So in conclusion, if we do not consider the whole story, the judgments drawn from the review may be wrong. The bottom line is AU 24 is a very good choice to consider while evaluating cables. If your running mainly solid state gear that has yet to resolve the harsh glare inherent with most solid state, these cables might be perfect. If on the other hand your system is tube base these cables may not be the best, maybe something with some or all silver should be considered. These of course are generalizations, I have all solid state and Valhalla with not a sign of glare or harshness. If the equipment is good enough the issues of both tube and solid state are fairly well resolved, meaning that the most neutral open signal is probably the best.
Bravo! I would assume this "yardstick" is applicable to whatever product is being reviewed.In my case something one just kinda suspects. Thanks for spelling it out so eloquently; in language and reason ;even I can understand.
The basic philosophy might indeed work as a starting point. When we' speak of "system dependant" and "system matching" I believe these thoughts do indeed work for most cases. It's important to first understand the characteristics of the components we are using, and secondly try to identify the weaknesses inherent in that equipment.
As an example, Krell is a well thought of manufacturer that has produced some of the most revealing, transparent and fast equipment. The bass on Krell is as quick and tight as any I've heard and the mid-range is smooth but not colored. One the other side of the coin is a tendency towards harshness, edginess maybe even glare in the high frequencies. If I were looking for a cable to match these characteristics I would start with an all copper, "darker" cable. The speed loss inherent with copper is not important at the beginning in that we using an extremely fast component. Cardas would be a great choice to begin with, but this is a very well rounded market and there are any number of cables to look to.
On the other hand, when we are looking for the characteristics of silver (speed, high end extension, transparency) the matching becomes a bit more difficult. Silver tends to pass on any high frequency noise generated up stream more so than copper. This might be RFI, tube noise or glare in the circuits, so finding the right silver cable can be more of a challenge. I think this is why we see so many silver/copper combinations.
I guess what I've found is silver has far less leeway, it's much more demanding on the equipment and it's sonic qualities than copper. But with the right combination silver will do things that copper can not.
Here is another take on the same subject. When reading a review, again we must understand what the "system" of the reviewers consists of and how it relates to us. Let's take for example that a reviewer had my exact system. Sony SCD-1 (with mods) Placette pre amp, Plinius SA-102 amps and Dunlavy IVa speakers. Being all solid state the first impression might be that the sound could tend to be a bit forward and/or harsh in the top end. Now add to my system that I use Valhalla cables and the thoughts might be reinforced that this system sounds "bright". If I went on to tell you I felt the system was extremely neutral and natural, which is how I refer to my system, then we must consider why. One thought might be my personal tastes are towards "bright" and by reading my other posts you might substantiate that though. That would give you insight to read onward. I however do not like "bright" and edgy systems so the reasons must be elsewhere. Valhalla cable has been talked about by enough reviewers as being very revealing, open, fast and in some systems "bright" that we know the cable is not the natural factor. The SCD-1 has been written up to be "polite" and laid back compared to some other SACD players, but the modifications made tended to counter those aspects of the SCD-1. This might help us understand the SCD-1 is not an offensive component, and may help understand why the modified machine has been referred to as "analog" like. The Placette has been heavily reviewed as a "non" component, adding nothing to the signal, so I would conclude this is not the reason for a natural sound either, although I could also conclude it is indeed adding nothing objectionable to the signal. The Dunlavy speakers are full range, and in the latest Stereophile review JA claimed they were a bit forward, so that must not be it either. The Plinius SA-102 is new and is a second generation of the highly regarded SA-100. The original amp was said to have tube like qualities in the upper and mid range, with solid state slam in the bass. The conclusion I might draw from this information is the Plinius must be grain and glare free, and smooth enough to not be bright sounding even with Valhalla cables. So given this assumption, one could look at any one of these components and know they can be used in an open, very revealing system without adding the "bad" parts of solid state.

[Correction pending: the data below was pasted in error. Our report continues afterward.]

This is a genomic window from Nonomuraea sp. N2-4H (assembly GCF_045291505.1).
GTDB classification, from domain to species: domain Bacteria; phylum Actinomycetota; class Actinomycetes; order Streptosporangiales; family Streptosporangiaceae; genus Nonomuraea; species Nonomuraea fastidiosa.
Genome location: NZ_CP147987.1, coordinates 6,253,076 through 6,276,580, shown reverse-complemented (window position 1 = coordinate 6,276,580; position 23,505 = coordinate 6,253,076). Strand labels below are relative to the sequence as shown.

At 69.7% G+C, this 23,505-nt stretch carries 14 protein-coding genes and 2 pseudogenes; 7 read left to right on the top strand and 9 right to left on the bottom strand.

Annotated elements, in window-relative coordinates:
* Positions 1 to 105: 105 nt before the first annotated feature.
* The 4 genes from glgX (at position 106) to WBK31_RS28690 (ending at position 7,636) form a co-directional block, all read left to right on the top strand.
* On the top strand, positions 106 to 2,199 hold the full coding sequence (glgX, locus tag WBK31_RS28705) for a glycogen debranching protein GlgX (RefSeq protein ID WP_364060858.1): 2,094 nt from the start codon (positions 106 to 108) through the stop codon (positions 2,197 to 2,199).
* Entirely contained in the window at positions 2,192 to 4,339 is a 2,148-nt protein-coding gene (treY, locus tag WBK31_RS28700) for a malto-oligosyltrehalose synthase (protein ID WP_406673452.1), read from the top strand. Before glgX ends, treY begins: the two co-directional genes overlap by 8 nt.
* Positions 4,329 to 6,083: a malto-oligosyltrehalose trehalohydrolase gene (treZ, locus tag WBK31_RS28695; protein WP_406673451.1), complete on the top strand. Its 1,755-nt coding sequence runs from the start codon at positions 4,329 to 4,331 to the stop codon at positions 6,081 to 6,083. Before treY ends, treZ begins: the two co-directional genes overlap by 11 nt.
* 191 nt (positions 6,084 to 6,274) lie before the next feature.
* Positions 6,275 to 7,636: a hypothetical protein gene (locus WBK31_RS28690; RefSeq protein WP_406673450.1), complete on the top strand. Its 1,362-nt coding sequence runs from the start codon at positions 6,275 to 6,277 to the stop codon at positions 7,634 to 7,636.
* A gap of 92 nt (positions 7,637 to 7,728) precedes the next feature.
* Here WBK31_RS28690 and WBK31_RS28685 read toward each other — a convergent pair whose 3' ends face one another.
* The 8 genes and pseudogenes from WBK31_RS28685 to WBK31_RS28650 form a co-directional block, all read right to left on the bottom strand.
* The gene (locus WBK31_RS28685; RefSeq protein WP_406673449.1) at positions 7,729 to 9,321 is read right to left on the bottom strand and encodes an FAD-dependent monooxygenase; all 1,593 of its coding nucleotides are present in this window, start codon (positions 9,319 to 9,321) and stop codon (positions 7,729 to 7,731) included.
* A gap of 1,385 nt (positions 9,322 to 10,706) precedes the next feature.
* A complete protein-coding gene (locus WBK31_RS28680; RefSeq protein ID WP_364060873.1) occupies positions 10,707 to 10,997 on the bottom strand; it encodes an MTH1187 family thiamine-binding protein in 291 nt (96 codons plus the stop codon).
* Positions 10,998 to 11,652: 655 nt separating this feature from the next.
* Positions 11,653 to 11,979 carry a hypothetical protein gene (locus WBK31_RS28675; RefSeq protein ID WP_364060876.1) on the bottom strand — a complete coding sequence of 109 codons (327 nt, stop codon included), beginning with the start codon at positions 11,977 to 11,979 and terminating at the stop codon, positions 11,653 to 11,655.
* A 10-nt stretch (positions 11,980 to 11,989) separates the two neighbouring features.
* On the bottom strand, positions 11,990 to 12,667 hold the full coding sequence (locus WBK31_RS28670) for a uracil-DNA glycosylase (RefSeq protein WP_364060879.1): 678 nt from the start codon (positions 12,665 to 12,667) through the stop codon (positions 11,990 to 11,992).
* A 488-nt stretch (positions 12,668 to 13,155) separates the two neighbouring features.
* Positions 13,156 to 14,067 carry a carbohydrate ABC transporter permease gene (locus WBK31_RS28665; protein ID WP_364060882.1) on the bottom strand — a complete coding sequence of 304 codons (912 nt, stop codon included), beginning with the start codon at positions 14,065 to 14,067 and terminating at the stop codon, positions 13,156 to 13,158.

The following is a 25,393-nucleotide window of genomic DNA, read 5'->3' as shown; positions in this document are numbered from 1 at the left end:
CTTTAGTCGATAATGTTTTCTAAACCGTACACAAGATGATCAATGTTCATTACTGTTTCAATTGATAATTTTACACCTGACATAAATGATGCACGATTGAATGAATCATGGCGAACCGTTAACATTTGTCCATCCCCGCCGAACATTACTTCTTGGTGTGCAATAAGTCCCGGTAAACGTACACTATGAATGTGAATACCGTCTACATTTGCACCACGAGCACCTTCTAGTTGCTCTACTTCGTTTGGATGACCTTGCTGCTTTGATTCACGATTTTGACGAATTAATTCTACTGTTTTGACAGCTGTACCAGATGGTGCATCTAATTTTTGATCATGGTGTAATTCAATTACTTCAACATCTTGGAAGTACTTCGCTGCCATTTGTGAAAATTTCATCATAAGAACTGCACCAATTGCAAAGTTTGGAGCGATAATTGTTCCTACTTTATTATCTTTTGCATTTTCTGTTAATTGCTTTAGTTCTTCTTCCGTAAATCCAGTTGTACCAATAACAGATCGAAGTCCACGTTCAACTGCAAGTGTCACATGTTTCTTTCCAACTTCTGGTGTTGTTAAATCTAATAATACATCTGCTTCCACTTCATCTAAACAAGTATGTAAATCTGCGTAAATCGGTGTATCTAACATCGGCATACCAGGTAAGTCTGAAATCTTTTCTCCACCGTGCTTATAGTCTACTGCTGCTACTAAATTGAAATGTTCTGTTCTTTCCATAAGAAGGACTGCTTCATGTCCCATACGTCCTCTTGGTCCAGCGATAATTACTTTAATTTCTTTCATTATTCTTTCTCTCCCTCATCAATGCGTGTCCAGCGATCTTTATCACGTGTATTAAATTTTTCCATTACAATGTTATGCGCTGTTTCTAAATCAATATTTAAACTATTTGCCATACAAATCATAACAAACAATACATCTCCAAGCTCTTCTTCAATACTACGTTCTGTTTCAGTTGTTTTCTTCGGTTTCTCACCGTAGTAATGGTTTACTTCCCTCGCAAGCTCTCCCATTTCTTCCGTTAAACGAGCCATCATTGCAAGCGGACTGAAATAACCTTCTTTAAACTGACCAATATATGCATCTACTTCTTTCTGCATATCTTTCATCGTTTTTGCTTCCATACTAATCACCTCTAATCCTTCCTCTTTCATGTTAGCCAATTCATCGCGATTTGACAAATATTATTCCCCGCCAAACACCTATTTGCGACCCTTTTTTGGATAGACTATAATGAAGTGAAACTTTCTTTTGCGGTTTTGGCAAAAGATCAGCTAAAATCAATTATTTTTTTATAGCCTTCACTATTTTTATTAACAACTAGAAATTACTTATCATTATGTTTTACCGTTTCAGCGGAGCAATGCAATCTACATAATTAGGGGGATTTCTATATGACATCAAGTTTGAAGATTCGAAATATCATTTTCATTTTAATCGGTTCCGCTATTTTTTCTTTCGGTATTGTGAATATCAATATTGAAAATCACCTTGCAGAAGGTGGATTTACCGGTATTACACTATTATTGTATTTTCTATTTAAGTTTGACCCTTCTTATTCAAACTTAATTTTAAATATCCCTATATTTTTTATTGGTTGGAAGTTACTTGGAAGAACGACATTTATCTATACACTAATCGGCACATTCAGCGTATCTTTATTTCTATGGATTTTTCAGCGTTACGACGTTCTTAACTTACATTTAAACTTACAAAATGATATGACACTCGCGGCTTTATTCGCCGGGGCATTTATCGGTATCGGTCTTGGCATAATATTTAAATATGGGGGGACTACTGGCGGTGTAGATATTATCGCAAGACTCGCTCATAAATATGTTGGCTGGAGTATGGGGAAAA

Jadem6, having read your comment which I can place very well, and agreeing to synergy and system dependability, is there a way to objectively interpret a review? Is reading and bearing in mind a review not such a thing as redefining an existing problem and/or defining a new one?
I think a review can only be considered a piece of information, something much deeper than simple specs, but it's hard to find any real answers in them. As an example I'm trying a pair of Air-Tight ATM-3 mono blocks right now for a review later this month on Audiogon. I'm trying harder than the magazines to be honest and relate useful characteristics plus trying to hypothesize what might be a better fit than my system to get the best from the amp. In effect my attempts at considering better matches is how I read reviews, only in this case I'm hearing the product. I'm hoping the effort will be a model for other reviews, in that the more information regarding sonic characteristics the more I can use the review as a tool.
As to your comment on redefining an existing problem, I'm not sure where you were going with the question. I guess that's one way to look at the whole picture, as a problem that requires a solution, I see it more as dating. We start out looking for different characteristics in people that we like. Over time we discover the good things and seek them out while avoiding the aspects we know irritate us. If we are lucky we find a fit that works for life, it may require small "Tweaks" but no major changes. So rather than seeing it as solving problems I see it as learning what qualities that fit my personal taste. Only listening can truly decide that for stereos, but the reviews can help us narrow the possibilities.